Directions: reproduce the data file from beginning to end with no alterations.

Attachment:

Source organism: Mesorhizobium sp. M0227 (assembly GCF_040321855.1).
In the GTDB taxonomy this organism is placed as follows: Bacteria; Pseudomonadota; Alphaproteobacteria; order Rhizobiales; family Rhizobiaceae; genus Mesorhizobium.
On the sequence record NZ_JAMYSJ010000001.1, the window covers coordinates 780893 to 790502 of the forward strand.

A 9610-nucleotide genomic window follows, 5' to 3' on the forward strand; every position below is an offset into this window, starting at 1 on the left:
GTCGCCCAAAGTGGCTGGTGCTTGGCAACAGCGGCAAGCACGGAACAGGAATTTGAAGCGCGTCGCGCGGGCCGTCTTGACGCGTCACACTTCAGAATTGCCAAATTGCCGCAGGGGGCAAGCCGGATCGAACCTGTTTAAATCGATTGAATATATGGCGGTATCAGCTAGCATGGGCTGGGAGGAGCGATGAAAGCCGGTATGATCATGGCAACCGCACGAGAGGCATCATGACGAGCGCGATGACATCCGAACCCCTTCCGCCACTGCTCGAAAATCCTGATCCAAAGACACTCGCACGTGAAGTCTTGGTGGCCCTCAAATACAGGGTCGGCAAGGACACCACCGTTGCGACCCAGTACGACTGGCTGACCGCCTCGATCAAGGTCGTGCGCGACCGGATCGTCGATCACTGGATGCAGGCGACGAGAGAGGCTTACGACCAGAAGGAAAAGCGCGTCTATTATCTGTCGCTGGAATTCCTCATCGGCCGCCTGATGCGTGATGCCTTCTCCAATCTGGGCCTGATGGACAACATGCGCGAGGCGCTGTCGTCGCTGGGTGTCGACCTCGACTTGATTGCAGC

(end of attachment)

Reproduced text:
Source organism: Mesorhizobium sp. M0227 (assembly GCF_040321855.1).
In the GTDB taxonomy this organism is placed as follows: Bacteria; Pseudomonadota; Alphaproteobacteria; order Rhizobiales; family Rhizobiaceae; genus Mesorhizobium.
On the sequence record NZ_JAMYSJ010000001.1, the window covers coordinates 780893 to 790502 of the forward strand.

A 9610-nucleotide genomic window follows, 5' to 3' on the forward strand; every position below is an offset into this window, starting at 1 on the left:
GTCGCCCAAAGTGGCTGGTGCTTGGCAACAGCGGCAAGCACGGAACAGGAATTTGAAGCGCGTCGCGCGGGCCGTCTTGACGCGTCACACTTCAGAATTGCCAAATTGCCGCAGGGGGCAAGCCGGATCGAACCTGTTTAAATCGATTGAATATATGGCGGTATCAGCTAGCATGGGCTGGGAGGAGCGATGAAAGCCGGTATGATCATGGCAACCGCACGAGAGGCATCATGACGAGCGCGATGACATCCGAACCCCTTCCGCCACTGCTCGAAAATCCTGATCCAAAGACACTCGCACGTGAAGTCTTGGTGGCCCTCAAATACAGGGTCGGCAAGGACACCACCGTTGCGACCCAGTACGACTGGCTGACCGCCTCGATCAAGGTCGTGCGCGACCGGATCGTCGATCACTGGATGCAGGCGACGAGAGAGGCTTACGACCAGAAGGAAAAGCGCGTCTATTATCTGTCGCTGGAATTCCTCATCGGCCGCCTGATGCGTGATGCCTTCTCCAATCTGGGCCTGATGGACAACATGCGCGAGGCGCTGTCGTCGCTGGGTGTCGACCTCGACTTGATTGCAGC